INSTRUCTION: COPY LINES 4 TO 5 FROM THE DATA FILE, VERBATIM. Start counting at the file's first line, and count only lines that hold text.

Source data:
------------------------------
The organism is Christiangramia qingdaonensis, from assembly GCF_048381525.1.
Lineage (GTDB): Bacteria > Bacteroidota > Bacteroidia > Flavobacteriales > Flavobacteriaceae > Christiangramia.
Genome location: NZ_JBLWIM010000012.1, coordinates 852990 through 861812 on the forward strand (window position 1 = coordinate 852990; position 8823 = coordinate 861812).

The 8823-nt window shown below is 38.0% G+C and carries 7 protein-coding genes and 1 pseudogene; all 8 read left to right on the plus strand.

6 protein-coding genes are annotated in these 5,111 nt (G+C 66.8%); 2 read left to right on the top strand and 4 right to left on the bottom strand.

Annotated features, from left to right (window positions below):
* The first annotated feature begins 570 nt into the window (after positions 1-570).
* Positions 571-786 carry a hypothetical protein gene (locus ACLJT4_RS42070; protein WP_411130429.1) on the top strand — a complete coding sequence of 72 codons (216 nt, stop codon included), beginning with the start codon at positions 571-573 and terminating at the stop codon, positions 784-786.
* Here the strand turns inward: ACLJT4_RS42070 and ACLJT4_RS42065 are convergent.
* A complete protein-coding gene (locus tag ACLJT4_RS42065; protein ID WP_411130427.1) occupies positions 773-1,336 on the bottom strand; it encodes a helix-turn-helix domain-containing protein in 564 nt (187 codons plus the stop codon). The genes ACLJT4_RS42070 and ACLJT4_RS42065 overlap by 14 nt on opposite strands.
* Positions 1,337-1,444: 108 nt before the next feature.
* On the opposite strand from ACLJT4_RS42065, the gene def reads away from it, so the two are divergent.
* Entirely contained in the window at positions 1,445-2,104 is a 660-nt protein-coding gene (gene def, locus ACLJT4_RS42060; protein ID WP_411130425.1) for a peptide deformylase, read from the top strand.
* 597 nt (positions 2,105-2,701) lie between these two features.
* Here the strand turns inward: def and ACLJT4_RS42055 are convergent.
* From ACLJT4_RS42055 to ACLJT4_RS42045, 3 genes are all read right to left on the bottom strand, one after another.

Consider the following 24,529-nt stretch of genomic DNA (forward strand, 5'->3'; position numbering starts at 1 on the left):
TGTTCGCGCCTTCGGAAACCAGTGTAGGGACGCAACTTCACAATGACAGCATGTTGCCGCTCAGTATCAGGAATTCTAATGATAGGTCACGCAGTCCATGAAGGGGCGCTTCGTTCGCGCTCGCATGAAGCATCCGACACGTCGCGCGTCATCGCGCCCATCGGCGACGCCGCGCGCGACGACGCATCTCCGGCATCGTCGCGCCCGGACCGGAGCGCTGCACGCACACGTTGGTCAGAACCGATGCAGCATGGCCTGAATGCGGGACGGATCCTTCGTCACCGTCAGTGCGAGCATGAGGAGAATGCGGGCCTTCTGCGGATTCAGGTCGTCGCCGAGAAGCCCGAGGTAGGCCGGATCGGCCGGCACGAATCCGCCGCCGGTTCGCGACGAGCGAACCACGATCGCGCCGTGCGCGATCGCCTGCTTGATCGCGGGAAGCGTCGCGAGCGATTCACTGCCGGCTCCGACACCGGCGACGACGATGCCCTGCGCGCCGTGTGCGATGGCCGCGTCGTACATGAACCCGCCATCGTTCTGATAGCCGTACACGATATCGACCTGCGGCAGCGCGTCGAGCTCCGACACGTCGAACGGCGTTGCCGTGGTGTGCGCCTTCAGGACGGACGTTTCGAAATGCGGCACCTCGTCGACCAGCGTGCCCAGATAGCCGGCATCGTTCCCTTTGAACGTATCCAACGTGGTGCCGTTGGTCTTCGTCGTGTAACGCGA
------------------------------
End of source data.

The 8823-nt window shown below is 38.0% G+C and carries 7 protein-coding genes and 1 pseudogene; all 8 read left to right on the plus strand.

6 protein-coding genes are annotated in these 5,111 nt (G+C 66.8%); 2 read left to right on the top strand and 4 right to left on the bottom strand.